If your dog is experiencing difficulty walking or running, has started limping for no obvious reason or is exhibiting trouble getting up and lying down, there’s a good chance that it has osteoarthritis. Like humans, pets can develop arthritic conditions or joint disorders that can often result in severe pain. Osteoarthritis in dogs can occur as a result of various causes including muscle, ligament or tendon disease, congenital disorders, degenerative joint disease, metabolic problems and fractures involving the joints.
Glucosamine can help address some of the problems caused by osteoarthritis. To understand how it works, it helps to have an understanding of what glucosamine is. Glucosamine is a substance that is found normally in cartilage and in the synovial fluid which serves as a lubricant in joints. Healthy animals synthesize glucosamine on their own to keep their joints healthy. But as pets get older, their ability to create and synthesize glucosamine begins to diminish. This in turn leads to a gradual wearing away of the protective cartilage on the surface of the joint resulting in painful, bone-to-bone contact.
Glucosamine treats for dogs can help alleviate osteoarthritis by giving cartilage-forming cells the building blocks needed to create new cartilage for repairing or replacing worn out cartilage. When ingested, glucosamine is absorbed and distributed to joint tissues and can not only help slow down the erosion of cartilage but also actually regenerate it. Dogs that are put on glucosamine products begin to show improvement in about four to six weeks. But they generally need to be maintained on it for the rest of their lives. Fortunately, research has shown glucosamine products to be safe for lifelong use with no debilitating side effects.
Because of their proven success in treating osteoarthritis, there are numerous glucosamine products available in the market. Choosing the right supplement for your dog can be a tricky proposition and is something that should be dictated largely by the specific needs of your pet. Some glucosamine products are available as pills while others are delivered in the form of a liquid. Many consider glucosamine in liquid form to be a better alternative to pills simply because it is easier to get a dog to ingest the supplement. Glucosamine poured over dog food for instance, is likely to be accepted more readily compared to a pill which a dog might refuse to chew or swallow.
Besides the manner in which glucosamine is delivered, there are several other important considerations that also need to be kept in mind. The biggest of these considerations is the fact that there are three separate glucosamine types for dogs, each with very different chemical compositions. The three kinds of glucosamine found in supplements are glucosamine hydrochloride, glucosamine sulfate and glucosamine mixed with another natural supplement called chondroitin.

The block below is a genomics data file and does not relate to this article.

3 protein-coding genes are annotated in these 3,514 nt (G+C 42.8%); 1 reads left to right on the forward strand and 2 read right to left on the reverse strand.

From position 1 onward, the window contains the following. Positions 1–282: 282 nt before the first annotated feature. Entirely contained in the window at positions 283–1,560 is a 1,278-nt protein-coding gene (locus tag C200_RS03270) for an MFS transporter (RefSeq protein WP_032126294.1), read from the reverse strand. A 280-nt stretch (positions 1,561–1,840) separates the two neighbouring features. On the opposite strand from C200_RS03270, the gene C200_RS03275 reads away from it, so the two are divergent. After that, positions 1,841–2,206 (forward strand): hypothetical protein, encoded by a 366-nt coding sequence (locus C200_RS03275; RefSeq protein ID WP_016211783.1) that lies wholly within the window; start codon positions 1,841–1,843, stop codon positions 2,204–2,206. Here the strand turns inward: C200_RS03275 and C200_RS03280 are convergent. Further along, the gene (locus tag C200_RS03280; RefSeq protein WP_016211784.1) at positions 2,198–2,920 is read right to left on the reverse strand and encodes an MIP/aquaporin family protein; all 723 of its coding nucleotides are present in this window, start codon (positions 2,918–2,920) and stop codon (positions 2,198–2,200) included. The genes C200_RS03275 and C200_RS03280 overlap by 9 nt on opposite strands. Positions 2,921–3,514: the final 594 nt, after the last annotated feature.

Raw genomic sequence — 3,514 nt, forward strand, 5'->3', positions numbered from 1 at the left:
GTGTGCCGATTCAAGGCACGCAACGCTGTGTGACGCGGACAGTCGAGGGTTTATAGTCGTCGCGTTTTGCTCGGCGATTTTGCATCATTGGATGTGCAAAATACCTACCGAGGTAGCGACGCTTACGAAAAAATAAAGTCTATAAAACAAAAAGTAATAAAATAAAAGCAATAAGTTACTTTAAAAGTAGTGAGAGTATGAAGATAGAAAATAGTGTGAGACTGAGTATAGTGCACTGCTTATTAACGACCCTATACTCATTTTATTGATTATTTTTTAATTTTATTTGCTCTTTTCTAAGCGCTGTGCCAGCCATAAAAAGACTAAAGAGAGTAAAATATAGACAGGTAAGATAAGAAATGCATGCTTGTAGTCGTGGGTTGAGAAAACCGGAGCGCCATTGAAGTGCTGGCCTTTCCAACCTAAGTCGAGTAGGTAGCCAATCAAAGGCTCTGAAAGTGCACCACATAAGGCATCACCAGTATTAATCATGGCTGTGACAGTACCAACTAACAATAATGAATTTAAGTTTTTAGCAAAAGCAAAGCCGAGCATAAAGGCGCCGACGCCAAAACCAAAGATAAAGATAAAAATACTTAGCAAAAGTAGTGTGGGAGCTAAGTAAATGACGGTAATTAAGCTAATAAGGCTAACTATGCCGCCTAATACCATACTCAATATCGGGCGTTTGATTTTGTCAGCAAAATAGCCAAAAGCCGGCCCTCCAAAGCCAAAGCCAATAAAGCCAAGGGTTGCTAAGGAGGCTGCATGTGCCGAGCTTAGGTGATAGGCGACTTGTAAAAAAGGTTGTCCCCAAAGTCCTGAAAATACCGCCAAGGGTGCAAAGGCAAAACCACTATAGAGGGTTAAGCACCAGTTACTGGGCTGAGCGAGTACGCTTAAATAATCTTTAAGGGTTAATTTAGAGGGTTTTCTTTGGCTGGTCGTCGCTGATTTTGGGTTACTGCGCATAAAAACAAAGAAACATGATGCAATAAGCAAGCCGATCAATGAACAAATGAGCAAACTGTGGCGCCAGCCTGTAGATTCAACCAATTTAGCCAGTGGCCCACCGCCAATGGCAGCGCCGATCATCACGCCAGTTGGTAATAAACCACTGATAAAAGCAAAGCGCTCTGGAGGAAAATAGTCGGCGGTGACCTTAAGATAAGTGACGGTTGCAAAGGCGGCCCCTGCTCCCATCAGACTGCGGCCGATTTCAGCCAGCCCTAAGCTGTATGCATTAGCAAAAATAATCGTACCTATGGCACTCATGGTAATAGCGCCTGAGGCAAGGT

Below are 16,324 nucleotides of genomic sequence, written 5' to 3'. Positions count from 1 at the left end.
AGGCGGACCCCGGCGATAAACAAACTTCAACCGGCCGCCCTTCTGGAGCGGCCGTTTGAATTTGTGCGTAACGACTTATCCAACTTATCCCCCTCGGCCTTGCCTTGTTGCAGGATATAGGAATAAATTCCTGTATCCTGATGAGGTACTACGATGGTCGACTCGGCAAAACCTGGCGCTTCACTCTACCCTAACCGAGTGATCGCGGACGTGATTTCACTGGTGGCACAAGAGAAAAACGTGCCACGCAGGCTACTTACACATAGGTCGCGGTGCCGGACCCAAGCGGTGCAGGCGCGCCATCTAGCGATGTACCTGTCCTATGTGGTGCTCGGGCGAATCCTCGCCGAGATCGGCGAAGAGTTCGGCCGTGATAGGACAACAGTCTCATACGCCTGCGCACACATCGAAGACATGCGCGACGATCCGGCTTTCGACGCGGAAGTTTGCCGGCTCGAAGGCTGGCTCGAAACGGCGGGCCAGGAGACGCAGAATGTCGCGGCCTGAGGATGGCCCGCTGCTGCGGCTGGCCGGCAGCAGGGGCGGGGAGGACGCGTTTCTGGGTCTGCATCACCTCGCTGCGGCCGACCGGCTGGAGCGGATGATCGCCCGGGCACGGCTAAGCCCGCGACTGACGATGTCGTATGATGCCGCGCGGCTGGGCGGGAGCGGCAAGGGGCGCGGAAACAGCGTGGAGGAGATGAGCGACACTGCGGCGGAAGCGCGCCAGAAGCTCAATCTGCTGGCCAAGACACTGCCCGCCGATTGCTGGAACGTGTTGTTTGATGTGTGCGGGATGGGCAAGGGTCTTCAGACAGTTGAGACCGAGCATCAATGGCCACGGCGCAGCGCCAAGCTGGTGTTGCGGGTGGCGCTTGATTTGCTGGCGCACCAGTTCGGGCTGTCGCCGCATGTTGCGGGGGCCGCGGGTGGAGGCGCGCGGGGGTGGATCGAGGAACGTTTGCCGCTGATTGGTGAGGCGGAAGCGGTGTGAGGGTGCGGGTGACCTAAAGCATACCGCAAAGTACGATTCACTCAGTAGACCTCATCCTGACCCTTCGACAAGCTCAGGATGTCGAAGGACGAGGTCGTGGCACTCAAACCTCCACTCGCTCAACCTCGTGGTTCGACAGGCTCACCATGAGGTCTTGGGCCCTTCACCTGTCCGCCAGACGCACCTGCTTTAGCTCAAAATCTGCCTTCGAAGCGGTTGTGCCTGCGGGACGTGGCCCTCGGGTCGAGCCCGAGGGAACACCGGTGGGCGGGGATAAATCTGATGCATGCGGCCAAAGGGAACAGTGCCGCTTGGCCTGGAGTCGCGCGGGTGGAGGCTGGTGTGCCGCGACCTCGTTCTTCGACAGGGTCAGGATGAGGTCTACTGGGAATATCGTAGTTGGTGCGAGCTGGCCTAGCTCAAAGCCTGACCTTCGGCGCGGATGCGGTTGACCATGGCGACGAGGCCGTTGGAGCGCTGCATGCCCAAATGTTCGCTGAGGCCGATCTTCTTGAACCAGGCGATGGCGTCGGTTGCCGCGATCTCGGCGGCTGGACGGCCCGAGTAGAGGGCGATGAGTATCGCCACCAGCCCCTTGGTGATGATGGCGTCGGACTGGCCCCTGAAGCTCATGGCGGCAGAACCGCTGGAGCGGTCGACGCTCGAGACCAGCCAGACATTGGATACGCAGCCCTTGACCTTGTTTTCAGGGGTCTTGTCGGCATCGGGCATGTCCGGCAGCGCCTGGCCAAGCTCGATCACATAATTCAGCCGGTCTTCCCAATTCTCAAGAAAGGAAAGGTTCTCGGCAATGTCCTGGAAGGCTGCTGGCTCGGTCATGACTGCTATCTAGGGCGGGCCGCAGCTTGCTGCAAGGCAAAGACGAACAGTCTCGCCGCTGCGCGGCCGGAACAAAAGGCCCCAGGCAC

Glucosamine hydrochloride supplements and those combined with chondroitin generally cost less than glucosamine sulfate supplements. But there are some differences in opinion as to how easily the body can absorb these supplements compared to glucosamine sulfate supplements. Some veterinarians prefer glucosamine sulfate because it is believed to be the most bio-available, or most easily absorbed supplement of the three types. There are others however who think that
glucosamine hydrochloride supplements are more concentrated, and are absorbed more rapidly in the gastrointestinal tract than the other glucosamine supplements. Meanwhile the combination of glucosamine with chondroitin is viewed by some as being the most effective in treating osteoarthritis because it combines two cartilage building supplements.
The differences between the three types of glucosamine treats are substantial. It is vital to understand these differences before deciding on the right glucosamine supplement for your dog. Also important to understand is the right dosage. Though there is no fixed or recommended dose, many veterinarians base dosage on the dog’s weight. Some experts suggest using 750mg of glucosamine for every 50 pounds of weight which appears to be a rule of thumb that doctors apply when prescribing glucosamine for humans as well.…Read More